• Ocean and stream ecology of adult hatchery and wild pink salmon

      McMahon, Julia; Westley, Peter; Gorman, Kristen; McPhee, Megan; Rand, Peter (2021-08)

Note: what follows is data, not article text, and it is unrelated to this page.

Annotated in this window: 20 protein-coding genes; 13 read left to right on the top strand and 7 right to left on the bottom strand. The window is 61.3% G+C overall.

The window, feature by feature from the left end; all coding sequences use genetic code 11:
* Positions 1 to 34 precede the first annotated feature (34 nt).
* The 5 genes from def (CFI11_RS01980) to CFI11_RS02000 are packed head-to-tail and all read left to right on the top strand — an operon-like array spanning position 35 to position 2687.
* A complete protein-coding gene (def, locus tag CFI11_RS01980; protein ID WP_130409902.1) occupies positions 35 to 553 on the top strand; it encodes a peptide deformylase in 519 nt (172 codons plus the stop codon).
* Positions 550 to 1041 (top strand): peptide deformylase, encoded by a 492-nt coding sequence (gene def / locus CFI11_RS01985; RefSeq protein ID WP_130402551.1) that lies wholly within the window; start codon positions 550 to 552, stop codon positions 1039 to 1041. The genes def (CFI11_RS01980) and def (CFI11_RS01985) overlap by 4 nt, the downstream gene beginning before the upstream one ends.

In this thesis I investigate potential interactions of hatchery and wild pink salmon (Oncorhynchus gorbuscha) at sea and on the spawning grounds, in the context of the ecological and economic importance of modern Alaskan hatcheries. Although hatchery and wild salmon are known to interact, the nature and outcome of those interactions remain unclear. Here, I identify potential mechanisms of competition and hatchery salmon fitness with two datasets from Prince William Sound, Alaska, home to the largest pink salmon hatchery program in the world. First, I compared fitness-related traits such as body length, return timing, instream lifespan, and egg retention between straying hatchery and homing wild pink salmon to identify potential barriers or bridges to gene flow with over 120,000 individuals sampled over six years (2013-2018). Predicted lengths of hatchery and wild fish depended on the even or odd year lineage, return timing, and sex. Odd year pink salmon were smaller on average than even year pink salmon, odd year hatchery fish were smaller than wild fish, odd year length decreased over the season, and odd year males tended to be larger than females. In even years, hatchery pink salmon were larger on average than wild pink salmon, length increased over the season, and hatchery females were larger on average than any other group. I found no statistically significant differences in instream lifespan (2017: t-test (₂₀.₅₄), P = 0.41; 2018: t-test(₆.₂₆), P = 0.556) or egg retention (x²₍₂₎= 4.5, p = 0.11; 2017 and 2018 combined) between hatchery and wild fish. In contrast, I detected significant differences in stream life of the wild fish between two different sized streams in a manner consistent with observed black bear (Ursus americanus) predation; specifically stream life was shorter in the smaller stream with markedly higher predation. Second, I used stable carbon and nitrogen isotope analysis to test the hypothesis that hatchery and wild pink salmon have distinct foraging niches during their last months at sea, which could underpin observed differences in length between hatchery and wild pink salmon. Using data from 2015, I fit linear models and detected no difference in broad-scale foraging locations (delta¹³C values) of hatchery and wild pink salmon. However, trophic positions (delta¹⁵N values) for hatchery and wild pink salmon were inversely related to size where large wild salmon and small hatchery salmon tended to have the highest delta¹⁵N values. Because delta¹³C values and delta¹⁵N values of wild fish were positively associated with body size, it is likely that hatchery and wild pink salmon have size-dependent, yet still overlapping foraging niches. Overall, these results are consistent with the potential for hatchery and wild pink salmon to compete for resources on the spawning grounds and at sea to the extent that resources are limiting.